31. wtb1 responds:

    1. Is there a population of wild cougars in Michigan?

    Cougars, also called mountain lions, were originally native to Michigan, but were extirpated from Michigan around the turn of the century. The last known wild cougar taken in the state occurred in 1906 near Newberry. There have been periodic reports of cougar sightings since that time from various locations in Michigan. This situation is not unique to Michigan, and has been occurring in many other mid-western and eastern states as well.

    In 2004, a hair sample was collected from a vehicle bumper and tested using DNA analysis. That sample was positively identified as cougar.

    A recent study based on DNA analysis of scat samples was conducted by Central Michigan University and the Michigan Wildlife Conservancy. That study showed that samples from eight locations tested as positive as cougars.
    The additional types of physical evidence that would normally suggest cougars, such as carcasses and verified photos and tracks have not been documented in Michigan.

    2. Are cougar sightings by themselves evidence that cougars are here?

    No. Most state wildlife agencies, including the Michigan DNR, rely on physical evidence such as carcasses, DNA evidence, tracks, photos, and other sign verified by experts to document the presence of cougars.

    MI DNR Source.

  32. Spinach Village responds:

    The 2 camps are firmly entrenched 🙂

  33. pitbulllady responds:

    While I don’t doubt the existence of cougars in Michigan, or many other places of their “former” range where they’re supposedly now extinct, I DO seriously doubt that the injuries to this horse were caused by a cougar. I’ve seen how big cats attack, having kept exotic cats myself, and a cat with claws, even a small cat, will leave multiple parallel slash marks, and most often, bite marks as well. A single long ragged tear is just not consistent with a cat attack. I’ve also been around enough horses to know that a horse is a walking accident; they seem to go out of their way to get hurt, and can manage to injure themselves on things that most folks would never suspect to cause harm. A sharp object protruding from a stable wall, like a nail, a piece of loose tin, and of course, barbed wire, often do cause injuries like this to horses. I wouldn’t rule out a HUMAN cause, either; as someone else pointed out, a knife wielded by a messed-up person can most definitely do this sort of damage. The only animal that I’ve actually known to create that type of injury to a horse is a wild boar, but they will target a horse’s underbelly and I’ve never seen a hog that can reach that far up on a horse, so I’m really not confident at all that another animal did this, other than possibly a TWO-LEGGED animal.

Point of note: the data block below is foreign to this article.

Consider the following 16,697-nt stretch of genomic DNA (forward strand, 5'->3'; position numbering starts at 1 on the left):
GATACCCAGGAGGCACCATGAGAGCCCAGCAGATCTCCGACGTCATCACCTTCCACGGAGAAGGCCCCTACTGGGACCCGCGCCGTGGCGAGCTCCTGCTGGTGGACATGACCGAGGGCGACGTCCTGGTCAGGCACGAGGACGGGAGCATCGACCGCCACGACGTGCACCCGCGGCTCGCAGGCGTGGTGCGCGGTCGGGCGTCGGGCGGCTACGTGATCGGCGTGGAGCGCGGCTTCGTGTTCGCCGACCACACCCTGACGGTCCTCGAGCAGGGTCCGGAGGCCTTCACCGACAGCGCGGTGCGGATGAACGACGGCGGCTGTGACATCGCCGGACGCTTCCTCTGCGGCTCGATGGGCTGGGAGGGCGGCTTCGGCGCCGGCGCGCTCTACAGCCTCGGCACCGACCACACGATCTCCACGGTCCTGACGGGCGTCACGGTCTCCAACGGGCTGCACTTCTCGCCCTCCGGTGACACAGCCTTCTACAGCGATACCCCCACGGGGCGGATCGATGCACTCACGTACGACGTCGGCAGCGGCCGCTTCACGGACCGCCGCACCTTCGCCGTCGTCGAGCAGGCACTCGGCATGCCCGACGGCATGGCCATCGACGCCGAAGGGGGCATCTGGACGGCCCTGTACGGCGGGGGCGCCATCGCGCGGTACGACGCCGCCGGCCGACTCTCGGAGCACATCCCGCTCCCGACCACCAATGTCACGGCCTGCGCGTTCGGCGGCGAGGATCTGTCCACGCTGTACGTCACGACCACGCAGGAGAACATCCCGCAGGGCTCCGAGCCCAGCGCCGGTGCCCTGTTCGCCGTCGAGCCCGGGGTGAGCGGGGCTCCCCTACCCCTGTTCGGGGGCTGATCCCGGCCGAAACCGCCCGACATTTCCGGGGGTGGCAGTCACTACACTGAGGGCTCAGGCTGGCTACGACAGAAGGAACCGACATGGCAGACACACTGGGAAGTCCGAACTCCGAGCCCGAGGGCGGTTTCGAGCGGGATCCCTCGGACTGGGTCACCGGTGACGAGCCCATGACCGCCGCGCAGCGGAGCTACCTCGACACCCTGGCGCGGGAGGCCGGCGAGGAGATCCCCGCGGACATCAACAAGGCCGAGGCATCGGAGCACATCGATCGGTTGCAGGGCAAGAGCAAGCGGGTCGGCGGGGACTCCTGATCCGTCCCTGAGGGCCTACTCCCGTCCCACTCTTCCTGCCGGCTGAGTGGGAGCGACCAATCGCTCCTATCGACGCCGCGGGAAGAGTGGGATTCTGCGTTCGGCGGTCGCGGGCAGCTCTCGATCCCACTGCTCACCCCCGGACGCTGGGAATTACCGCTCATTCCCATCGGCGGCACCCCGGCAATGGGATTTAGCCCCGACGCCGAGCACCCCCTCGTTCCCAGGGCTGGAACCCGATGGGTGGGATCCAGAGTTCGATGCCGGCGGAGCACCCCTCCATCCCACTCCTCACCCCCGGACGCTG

34. opin responds:

    We are having the same problem in Ohio. The Ohio Department of Natural Resources continues to state there are no Cougars in Ohio despite mounting evidence to the contrary.

    The latest Ohio sighting occurred less than 30 miles from my home:

  35. Spinach Village responds:

    For some reason i find this to be a fun discussion…

    ok, im not sure that a knife wielding crazy maniac would get away with slashing a horse like that …

    if that were the case then he or she might drunk or something …

    doesn’t that hypothetical villain run a high risk of getting kicked to scrambled eggs or even trampled?

    i have a couple cats and im sure many here do also… i have sustained many single scratch marks over the years…

    sometimes i wake up with single scratch marks … i’m sure others will concur

  36. freezintooshey responds:

    Long time lurker here, but had to comment.
    I live in the upper peninsula of Michigan and there have been many cougar sightings in the area.
    Even after all of this, the DNR still denies cougars, I think they always will. Unfortunately they are not too bright. Hence the moose mother shot in Ishpeming a few days ago. Anyway, this is my two cents.

  37. kittenz responds:

    Spinach Village,

    I’ve received lots of single scratches from cats too. But when a cat is hanging onto another, bigger animal, trying to kill it, it hangs on with everything it’s got and there are usually multiple deep raking scratches.

  38. prestonshark responds:

    I believe that this so called cougar is actually a CRYPTID panther.

  39. Scari responds:

    must have been a normal house cat then, obviously they don’t want to admit cougars because of the panic it might set off.

  40. eternalgravity responds:

    I live in West Virginia. The state was in denial of both black bears and coyotes for a long time after the locals were positive of their existence in the state.
    They were still denying the coyotes long after we shot and killed one attacking our draft cross horses.

    Cougars in upper WV, well it’s still a little shaky with the locals. I’ve seen tracks of what I suspect might be one. They were old, weathered. A man driving past claims to have seen one in our lower field. Not a bobcat. A cougar.

    I assumed this happened in October. I actually had a mare attacked by a buck. Yes, a deer. We used to have round bails for the horses. People would joke about the ring of deer keep the horses from the hay. Well Kit decided she’d had enough, tried to push through. Buck sliced her from shoulder to elbow.

    I don’t rule out idiot humans either. I’ve had my fairshare of incidents with them.